Drugi jezik na kojem je dostupan ovaj članak: Bosnian
New findings show that football stadiums across Europe are already providing a number of tangible benefits including a huge boost of investment to cities. On average a new stadium pumps €585m into the surrounding community including improved infrastructure and increased employment.
The study, commissioned by Mastercard and authored by Paul Fletcher, Co-founder of the University Campus of Football Business, explored dozens of new and upcoming stadia in cities that participate in the UEFA Champions League and interviewed 2,000 Europeans* that live close to an existing stadium.
The extensive research led to the bold prediction that we could see entire smart cities, with populations of 200,000 and over built around super-stadiums in Europe by 2060 – all fuelled by the power that football has on a community.
It is expected that the heart of the football city will feature the most technologically advanced stadium costing over €800 million to build. The structure will be the key to the city and will itself drive smart transport infrastructure, schools, hospitals, shops – it will even have its own police force.
The findings by Mastercard considered spending data from the host cities of the UEFA Champions League finals over the last decade. Analysts uncovered that the number of match day transactions in London, Milan and Kiev were double that of the previous year. Fletcher’s team believes the growth of the football city and the success of the team at its core would be intrinsically interlinked.
In less than fifty years, the first football city is set to be built in an undeveloped area within 80 minutes’ drive of a European nation’s second or third airport. The location will be selected for its open expanse and team neutrality according to the analysis.
This new breed of stadia will be a multi- purpose venue which could include: a hotel, a university, student accommodation, private medical centre, indoor and outdoor music venue, covered sports arena featuring basketball, tennis and boxing. It could also include a centre for E-sport, exhibition and conference venue.
This approach will be financed by cash rich investors as the demand to own a club will soon outstrip the supply, with future Abramovich’s expected to turn towards establishing new teams or resurrecting a defunct club.
Whilst constructions of this scale are sometimes met with protests, a football city is expected to be welcomed by the locals. Researchers cited recent success stories include Manchester City’s Football Academy that added 6,000 new homes in the city and Arsenal’s Emirate stadium which provided 3,000 homes to London, 40% of which were affordable housing.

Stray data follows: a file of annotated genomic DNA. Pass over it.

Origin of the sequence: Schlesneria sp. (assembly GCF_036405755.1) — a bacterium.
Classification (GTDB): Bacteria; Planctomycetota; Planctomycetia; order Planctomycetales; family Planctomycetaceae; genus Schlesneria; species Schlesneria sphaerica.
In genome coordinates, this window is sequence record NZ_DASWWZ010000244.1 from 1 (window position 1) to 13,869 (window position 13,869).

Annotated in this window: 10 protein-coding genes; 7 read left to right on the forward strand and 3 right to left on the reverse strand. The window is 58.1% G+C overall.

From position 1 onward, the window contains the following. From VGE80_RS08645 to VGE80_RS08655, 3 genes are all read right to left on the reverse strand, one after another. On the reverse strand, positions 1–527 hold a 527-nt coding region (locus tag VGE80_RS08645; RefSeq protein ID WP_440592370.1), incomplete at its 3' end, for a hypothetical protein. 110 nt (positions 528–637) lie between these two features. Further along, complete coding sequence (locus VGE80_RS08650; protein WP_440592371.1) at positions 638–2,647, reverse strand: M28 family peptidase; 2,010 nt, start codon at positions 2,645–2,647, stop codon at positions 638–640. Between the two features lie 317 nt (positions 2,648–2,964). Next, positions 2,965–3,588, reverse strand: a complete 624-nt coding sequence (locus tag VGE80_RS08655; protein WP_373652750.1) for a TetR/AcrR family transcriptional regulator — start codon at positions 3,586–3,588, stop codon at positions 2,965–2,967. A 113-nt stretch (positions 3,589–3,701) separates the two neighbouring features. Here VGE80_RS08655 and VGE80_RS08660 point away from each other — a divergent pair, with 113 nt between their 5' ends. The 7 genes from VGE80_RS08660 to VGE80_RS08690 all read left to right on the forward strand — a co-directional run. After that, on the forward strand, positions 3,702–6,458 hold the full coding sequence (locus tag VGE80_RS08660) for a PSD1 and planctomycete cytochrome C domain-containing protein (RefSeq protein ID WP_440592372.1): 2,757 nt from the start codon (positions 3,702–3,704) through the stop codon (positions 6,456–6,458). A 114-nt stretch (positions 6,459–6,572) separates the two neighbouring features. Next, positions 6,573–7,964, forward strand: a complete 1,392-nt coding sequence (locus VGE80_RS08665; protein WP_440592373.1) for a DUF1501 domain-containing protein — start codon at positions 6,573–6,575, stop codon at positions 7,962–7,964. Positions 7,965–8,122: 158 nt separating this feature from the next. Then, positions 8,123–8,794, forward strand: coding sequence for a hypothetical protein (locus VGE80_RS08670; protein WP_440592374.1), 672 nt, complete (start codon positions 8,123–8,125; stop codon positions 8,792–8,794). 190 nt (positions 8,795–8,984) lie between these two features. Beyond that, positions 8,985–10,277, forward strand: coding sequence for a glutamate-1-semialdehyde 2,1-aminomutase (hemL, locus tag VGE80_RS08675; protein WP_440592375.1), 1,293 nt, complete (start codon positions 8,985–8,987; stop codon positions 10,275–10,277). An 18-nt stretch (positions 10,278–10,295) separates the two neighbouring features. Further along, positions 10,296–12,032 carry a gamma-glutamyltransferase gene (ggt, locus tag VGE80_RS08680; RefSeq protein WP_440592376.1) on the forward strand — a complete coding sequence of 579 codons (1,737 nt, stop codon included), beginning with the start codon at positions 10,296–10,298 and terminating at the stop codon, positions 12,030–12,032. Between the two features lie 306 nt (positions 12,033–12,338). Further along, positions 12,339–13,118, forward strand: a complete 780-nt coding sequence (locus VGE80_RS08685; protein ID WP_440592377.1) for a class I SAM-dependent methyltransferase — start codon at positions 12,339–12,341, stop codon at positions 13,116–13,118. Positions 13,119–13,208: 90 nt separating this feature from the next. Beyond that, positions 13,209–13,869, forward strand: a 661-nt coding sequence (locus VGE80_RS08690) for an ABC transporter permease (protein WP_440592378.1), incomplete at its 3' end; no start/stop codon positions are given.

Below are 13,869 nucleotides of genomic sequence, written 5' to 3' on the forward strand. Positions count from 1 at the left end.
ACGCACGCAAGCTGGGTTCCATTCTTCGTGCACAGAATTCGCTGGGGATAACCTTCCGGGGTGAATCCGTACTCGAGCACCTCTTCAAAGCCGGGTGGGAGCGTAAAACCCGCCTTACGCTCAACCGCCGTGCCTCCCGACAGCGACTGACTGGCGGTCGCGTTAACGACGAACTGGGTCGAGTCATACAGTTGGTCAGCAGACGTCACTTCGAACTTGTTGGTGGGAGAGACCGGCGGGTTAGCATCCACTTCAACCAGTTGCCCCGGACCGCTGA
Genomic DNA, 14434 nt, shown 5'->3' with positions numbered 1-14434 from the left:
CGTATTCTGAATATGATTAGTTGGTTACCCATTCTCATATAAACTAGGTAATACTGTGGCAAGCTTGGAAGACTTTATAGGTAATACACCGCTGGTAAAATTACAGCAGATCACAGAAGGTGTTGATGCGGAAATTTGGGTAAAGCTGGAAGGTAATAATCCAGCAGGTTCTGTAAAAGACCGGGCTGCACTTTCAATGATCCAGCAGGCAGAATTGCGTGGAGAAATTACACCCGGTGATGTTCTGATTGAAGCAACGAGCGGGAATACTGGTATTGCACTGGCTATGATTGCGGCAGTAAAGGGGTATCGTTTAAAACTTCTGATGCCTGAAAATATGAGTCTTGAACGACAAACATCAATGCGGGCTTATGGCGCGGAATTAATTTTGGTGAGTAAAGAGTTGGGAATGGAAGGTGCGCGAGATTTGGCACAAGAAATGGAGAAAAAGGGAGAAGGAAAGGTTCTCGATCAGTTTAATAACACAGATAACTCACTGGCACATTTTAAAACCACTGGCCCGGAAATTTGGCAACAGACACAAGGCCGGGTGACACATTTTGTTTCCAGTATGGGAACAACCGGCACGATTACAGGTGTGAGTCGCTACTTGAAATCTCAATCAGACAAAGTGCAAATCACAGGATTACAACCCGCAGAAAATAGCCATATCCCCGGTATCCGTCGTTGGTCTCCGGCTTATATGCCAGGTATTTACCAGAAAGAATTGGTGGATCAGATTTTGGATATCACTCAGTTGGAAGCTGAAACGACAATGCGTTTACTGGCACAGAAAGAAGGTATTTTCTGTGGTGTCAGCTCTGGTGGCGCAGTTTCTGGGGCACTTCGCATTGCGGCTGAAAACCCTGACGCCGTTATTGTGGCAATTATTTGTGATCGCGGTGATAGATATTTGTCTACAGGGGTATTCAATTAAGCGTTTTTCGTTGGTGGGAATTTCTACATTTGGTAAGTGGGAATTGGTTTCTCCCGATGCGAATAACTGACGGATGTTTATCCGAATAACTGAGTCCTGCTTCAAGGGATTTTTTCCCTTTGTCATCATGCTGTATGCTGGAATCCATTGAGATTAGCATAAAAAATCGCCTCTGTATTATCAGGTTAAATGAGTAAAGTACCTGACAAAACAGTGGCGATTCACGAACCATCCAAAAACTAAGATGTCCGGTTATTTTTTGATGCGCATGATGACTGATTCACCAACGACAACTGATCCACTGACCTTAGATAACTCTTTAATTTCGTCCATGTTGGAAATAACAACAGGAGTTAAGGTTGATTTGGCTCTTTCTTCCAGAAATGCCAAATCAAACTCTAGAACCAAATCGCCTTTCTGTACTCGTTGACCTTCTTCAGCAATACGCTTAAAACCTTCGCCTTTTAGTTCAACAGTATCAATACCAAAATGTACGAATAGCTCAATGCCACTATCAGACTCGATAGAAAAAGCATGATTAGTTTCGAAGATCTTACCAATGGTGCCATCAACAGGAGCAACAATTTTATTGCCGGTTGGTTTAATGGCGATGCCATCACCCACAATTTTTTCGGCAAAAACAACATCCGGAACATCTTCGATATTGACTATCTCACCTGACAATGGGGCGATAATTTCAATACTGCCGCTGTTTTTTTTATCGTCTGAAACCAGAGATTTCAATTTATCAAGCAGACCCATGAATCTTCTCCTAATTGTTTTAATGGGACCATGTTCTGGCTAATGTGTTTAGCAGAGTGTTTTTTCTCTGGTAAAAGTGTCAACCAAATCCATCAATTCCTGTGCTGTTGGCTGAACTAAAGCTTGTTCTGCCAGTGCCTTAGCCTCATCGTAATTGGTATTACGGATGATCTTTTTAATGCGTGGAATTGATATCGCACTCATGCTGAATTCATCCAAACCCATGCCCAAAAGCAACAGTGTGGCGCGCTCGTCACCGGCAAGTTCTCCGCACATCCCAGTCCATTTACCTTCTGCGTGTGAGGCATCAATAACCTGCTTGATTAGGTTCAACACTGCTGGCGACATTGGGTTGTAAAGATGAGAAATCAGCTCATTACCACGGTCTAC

Getting on the housing ladder is harder than ever in 2018 / 2019 with over 50% of respondents in the study stating they couldn’t afford to buy a property without affordable housing support from local community initiatives such as football stadium development.
Rose Beaumont, Senior Vice President Business Enablement and Europe Communications International Markets Mastercard, said: “Through our continued sponsorship of the UEFA Champions League our love of football has grown and we’ve seen how football leaves a positive legacy today in building the smart cities and communities for tomorrow. For supporters it can feel like their life revolves around their club and we imagine the concept of joining a team at its inception would be an incredible new experience for fans of the beautiful game.”
This new report that investigates how football powers smart communities has found that the sport is the most effective tool for community cohesiveness.
Nearly one in five (17%) agreed they felt a greater sense of belonging in their neighbourhood with football being the primary reason for this, compared with just one in ten (10%) who cited religion as the source of a strong community feel.
Over one in five (21%) of those interviewed felt that football was the number one topic to discuss over small talk in the local pub.
Following a sixteen-year career as a professional footballer, Paul Fletcher MBE, who carried out the research, has now become one of Europe’s leading Stadium experts. He is former Chief Executive of the Reebok Stadium Bolton, the Mc Alpine Stadium Huddersfield and previously the Commercial Director of Wembley Stadium.
Paul Fletcher, Co-founder at the University Campus of Football Business said: “Football is loved by millions and the most remarkable outcome from the research is just how powerful it can be as a tool to encourage communities to grow and flourish. Football needs to be in the centre of the city and not on a greenfield site 10 miles out of town, this just does not work.”